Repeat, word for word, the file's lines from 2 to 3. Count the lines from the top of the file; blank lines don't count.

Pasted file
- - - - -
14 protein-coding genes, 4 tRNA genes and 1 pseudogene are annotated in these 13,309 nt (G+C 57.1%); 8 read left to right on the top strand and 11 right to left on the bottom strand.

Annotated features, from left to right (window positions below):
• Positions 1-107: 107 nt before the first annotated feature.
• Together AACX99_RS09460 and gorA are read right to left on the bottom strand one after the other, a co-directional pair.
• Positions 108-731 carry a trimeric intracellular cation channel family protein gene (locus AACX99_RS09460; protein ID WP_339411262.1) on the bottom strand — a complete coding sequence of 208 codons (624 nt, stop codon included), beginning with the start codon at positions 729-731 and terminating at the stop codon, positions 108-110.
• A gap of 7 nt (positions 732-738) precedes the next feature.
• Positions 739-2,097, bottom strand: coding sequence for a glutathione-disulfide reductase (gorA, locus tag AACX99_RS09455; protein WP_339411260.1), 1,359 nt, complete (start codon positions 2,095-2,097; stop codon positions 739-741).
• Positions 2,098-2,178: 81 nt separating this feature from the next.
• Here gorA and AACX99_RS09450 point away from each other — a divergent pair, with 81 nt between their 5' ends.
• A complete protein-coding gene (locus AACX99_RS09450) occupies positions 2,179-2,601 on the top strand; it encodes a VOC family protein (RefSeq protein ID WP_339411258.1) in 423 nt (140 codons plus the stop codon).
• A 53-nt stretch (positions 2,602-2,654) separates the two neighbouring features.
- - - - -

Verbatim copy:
Annotated features, from left to right (window positions below):
• Positions 1-107: 107 nt before the first annotated feature.